“Is urea a structure-breaker?” is the provocative question posed by Niharendu Choudhury and colleages at the Bhabha Atomic Research Centre in Mumbai (D. Bandyopadhyay et al., JPCB 118, 11757; 2014 – paper here). You might be tempted to respond “Is that really the right question?”, but this is in a sense the researchers’ point: the considerable debate around the mechanism of urea’s denaturant properties has often been conditioned by notions of the breaking (or otherwise) of water structure – the so-called indirect effect on macromolecular structure. Yet is there any real evidence for it? Using MD simulations, Choudhury and colleagues conclude that, even at high concentrations, urea does not significantly disrupt the tetrahedral structure of water. Rather, it replaces water rather neatly in the hydrogen-bonded network. The authors admit that this does not yet really pronounce on the situation with macromolecules present, in terms of the nature and balance of solvent-solute-cosolute interactions. The question of whether any of this should be broached in terms of alleged “chaotropicity” is one to which I will return shortly…
How hydration properties affect the behaviour of intrinsically disordered proteins has become a focus of considerable attention recently. Sanjoy Bandyopadhyay at the Indian Institute of Technology in Kharagpur and colleagues have investigated this issue using MD simulations of an IDP, amyloid beta, in comparison with the globular protein ubiquitin (J. C. Jose et al., JPCB 118, 11591; 2014 – paper here). They find that the hydration water for the IDP is marginally less strongly coupled to the protein dynamics, and more bulk-like, than it is for UBQ. The water dynamics are more heterogeneous, apparently because of the conformational fluctuations of the protein. To return to the questions above, this arguably implies that there should be a smaller entropic driving force for hydrophobic association of the IDP – to put it another way, the protein’s surface is rendered relatively less hydrophobic.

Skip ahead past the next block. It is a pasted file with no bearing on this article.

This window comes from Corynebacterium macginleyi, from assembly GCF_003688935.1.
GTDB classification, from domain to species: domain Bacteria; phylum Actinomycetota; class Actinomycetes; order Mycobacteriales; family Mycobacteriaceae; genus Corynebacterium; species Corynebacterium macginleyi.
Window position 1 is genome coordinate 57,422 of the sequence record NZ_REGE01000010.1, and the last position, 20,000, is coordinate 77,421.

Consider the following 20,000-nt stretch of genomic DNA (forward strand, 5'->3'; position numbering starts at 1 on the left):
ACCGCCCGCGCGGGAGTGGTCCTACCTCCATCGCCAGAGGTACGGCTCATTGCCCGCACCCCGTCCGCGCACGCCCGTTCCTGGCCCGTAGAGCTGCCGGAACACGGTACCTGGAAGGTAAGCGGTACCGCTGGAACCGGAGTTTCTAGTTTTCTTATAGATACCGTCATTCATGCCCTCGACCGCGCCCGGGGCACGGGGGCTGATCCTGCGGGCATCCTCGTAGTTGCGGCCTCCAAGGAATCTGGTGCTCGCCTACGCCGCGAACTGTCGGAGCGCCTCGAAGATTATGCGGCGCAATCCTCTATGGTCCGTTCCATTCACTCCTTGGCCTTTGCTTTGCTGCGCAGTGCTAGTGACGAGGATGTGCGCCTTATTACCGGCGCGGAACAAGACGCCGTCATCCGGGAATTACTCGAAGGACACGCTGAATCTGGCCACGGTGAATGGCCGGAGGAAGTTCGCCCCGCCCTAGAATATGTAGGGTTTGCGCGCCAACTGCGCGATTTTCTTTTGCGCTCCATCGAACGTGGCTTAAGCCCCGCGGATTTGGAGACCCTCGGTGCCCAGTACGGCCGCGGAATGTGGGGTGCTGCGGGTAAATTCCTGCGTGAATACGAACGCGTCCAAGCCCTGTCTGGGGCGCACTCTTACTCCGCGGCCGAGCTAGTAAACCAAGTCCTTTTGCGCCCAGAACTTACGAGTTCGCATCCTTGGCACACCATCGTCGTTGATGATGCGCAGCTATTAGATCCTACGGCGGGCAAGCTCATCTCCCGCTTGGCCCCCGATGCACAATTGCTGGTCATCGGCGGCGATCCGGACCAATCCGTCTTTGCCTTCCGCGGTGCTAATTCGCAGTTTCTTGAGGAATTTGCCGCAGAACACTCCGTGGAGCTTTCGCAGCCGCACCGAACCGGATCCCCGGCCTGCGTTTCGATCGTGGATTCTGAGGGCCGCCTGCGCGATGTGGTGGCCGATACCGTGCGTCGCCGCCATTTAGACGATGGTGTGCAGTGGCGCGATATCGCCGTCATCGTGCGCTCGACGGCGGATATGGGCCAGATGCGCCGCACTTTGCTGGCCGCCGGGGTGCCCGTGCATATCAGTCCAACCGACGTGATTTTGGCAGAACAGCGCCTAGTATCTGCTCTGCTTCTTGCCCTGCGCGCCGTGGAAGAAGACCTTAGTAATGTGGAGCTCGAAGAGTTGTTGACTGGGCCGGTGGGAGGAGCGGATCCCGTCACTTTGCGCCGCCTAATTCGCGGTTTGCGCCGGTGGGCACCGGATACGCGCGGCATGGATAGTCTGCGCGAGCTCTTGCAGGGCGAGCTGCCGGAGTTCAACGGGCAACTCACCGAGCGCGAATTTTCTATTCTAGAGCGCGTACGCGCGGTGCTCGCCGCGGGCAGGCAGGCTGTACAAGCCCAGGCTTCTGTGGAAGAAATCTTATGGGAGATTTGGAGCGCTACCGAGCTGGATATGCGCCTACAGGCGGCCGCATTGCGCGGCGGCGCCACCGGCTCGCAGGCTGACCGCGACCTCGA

The conventional view of antifreeze proteins (and glycoproteins) as acting via direct binding of ice at their surfaces was recently supplemented by the observation of long-ranged (up to 2 nm from the surface) retardation of water dynamics (S. Ebbinghaus et al., JACS 132, 12210; 2010). This picture is supported by MD simulations by Anand Narayanan Krishnamoorthy and colleagues at the University of Stuttgart (JPCB 118, 11613; 2014 – paper here). They find that hydrogen-bonding groups – hydroxyl in threonine, disaccharides – at the protein surfaces are mostly responsible not only for direct water binding but also for the long-range dynamical perturbation. Osmolytes, including chaotropes such as urea and (especially) kosmotropes such as hydroxyectoine, enhance this dynamical effect. Meanwhile, Alexander MacKerell at the University of Maryland and coworkers also find in MD simulations that carbohydrate groups on AFGPs not only engage in hydrogen-bonding with the solvent but also modify the tetrahedral arrangement and the dynamics of water molecules as far as 12Å from the surface – but only at low temperatures (<250 K) (S. S. Mallajosyula et al., JPCB 118, 11696; 2014 – paper here). They propose that the dynamical effect is in fact the dominant influence on the antifreeze behaviour.